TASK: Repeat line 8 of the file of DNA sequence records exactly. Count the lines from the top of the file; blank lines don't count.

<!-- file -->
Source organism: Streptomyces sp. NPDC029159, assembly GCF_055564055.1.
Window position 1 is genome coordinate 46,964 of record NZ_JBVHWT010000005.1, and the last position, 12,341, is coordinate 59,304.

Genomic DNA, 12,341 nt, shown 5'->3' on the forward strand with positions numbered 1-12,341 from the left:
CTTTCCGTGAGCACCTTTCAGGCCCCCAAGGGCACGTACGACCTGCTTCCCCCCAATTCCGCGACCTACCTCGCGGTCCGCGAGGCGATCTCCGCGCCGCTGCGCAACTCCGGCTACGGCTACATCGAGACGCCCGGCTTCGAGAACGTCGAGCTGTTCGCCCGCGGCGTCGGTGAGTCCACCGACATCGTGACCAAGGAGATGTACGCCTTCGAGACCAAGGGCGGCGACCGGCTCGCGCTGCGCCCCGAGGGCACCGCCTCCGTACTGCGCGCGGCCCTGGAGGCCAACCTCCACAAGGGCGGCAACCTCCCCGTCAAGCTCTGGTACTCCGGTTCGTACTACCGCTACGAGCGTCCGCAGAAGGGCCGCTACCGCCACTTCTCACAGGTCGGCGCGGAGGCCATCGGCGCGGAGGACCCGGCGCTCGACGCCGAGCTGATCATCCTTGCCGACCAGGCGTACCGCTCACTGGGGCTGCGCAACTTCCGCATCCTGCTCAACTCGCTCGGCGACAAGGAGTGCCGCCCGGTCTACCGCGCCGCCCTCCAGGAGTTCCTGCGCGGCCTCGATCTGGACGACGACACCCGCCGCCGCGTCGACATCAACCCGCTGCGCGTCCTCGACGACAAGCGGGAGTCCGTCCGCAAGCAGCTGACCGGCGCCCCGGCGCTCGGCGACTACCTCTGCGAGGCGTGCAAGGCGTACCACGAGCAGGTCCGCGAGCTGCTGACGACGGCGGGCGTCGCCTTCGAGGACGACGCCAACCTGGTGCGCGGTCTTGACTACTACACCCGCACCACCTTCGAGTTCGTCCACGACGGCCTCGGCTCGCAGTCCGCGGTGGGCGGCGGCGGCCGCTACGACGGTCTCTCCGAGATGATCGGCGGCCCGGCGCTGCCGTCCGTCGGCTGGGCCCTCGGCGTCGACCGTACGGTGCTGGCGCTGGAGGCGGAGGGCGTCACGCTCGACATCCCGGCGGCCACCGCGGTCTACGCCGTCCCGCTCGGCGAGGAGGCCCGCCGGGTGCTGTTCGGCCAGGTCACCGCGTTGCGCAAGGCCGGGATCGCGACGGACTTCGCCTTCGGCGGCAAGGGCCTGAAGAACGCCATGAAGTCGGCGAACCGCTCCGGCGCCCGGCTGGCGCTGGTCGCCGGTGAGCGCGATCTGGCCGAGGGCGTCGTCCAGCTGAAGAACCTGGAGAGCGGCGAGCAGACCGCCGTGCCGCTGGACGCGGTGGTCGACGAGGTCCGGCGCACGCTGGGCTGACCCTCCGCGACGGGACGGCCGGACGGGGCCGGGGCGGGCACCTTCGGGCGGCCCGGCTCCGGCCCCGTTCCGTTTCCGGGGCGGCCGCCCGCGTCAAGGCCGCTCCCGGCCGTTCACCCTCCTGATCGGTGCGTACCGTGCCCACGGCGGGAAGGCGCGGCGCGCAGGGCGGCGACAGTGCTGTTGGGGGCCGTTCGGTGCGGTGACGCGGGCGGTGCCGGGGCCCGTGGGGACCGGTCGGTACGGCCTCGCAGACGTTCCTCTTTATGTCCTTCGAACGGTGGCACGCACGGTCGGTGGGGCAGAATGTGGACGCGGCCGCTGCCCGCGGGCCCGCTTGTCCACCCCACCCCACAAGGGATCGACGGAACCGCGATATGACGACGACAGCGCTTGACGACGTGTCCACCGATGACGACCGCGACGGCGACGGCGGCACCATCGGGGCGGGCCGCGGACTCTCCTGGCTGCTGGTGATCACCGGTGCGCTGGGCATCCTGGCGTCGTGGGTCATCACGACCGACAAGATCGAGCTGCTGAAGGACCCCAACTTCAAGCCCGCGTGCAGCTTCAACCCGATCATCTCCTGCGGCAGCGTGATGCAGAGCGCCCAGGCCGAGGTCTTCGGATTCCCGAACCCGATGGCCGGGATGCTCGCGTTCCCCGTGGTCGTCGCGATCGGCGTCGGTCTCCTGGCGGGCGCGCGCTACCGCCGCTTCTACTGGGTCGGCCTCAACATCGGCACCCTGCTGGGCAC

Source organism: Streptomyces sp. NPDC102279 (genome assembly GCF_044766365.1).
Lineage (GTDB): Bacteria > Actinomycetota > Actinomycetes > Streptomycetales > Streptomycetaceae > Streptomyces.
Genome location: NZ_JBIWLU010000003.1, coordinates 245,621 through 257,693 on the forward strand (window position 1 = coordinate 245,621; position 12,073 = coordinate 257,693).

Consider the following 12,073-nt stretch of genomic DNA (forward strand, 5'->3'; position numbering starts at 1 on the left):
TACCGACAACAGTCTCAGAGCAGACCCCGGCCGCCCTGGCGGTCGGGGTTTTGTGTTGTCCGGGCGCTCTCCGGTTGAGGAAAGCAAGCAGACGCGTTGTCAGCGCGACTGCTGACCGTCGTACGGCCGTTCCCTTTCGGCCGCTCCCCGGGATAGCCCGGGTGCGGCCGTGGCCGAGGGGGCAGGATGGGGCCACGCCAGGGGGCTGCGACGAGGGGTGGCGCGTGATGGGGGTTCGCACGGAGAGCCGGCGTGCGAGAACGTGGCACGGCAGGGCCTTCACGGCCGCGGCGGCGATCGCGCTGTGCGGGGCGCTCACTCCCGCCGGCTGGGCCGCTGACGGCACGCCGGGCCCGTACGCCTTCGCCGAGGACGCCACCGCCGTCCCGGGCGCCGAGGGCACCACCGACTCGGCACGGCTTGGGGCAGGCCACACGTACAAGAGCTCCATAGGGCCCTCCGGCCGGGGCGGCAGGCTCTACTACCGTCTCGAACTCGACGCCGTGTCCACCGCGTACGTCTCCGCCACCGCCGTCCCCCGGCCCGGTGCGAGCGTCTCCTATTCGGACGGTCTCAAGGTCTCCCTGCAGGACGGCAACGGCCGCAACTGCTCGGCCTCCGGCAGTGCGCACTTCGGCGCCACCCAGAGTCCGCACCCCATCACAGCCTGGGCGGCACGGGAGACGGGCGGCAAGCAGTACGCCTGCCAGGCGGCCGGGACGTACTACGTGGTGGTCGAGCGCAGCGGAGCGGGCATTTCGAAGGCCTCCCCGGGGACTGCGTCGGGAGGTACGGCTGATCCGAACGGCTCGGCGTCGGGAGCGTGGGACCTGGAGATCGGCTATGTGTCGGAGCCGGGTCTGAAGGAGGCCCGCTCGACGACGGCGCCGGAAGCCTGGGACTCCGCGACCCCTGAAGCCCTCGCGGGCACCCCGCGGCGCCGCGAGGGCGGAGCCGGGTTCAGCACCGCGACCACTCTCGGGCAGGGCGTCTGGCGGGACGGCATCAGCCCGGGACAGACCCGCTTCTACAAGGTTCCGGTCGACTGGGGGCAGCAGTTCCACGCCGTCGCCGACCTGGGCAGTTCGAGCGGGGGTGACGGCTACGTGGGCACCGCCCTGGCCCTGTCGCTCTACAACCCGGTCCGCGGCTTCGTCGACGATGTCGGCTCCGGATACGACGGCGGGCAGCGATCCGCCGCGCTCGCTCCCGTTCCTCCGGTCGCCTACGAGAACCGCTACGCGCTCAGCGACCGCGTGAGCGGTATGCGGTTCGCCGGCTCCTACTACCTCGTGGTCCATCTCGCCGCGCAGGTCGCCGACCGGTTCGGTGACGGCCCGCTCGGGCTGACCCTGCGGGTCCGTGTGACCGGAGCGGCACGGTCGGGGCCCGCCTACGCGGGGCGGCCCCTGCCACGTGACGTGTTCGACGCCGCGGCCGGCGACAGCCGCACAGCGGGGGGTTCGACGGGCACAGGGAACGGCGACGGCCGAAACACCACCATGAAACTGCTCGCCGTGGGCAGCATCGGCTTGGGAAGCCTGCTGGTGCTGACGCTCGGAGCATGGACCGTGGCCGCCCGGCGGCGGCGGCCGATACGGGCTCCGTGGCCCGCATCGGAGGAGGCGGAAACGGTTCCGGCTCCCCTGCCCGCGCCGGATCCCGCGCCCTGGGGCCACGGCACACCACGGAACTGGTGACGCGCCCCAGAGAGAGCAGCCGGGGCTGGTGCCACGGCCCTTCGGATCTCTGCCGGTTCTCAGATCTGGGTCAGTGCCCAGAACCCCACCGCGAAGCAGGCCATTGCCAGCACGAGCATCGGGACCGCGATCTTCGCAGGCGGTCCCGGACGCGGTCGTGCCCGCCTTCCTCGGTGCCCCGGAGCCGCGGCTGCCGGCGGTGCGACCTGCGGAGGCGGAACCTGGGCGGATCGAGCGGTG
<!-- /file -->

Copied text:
Consider the following 12,073-nt stretch of genomic DNA (forward strand, 5'->3'; position numbering starts at 1 on the left):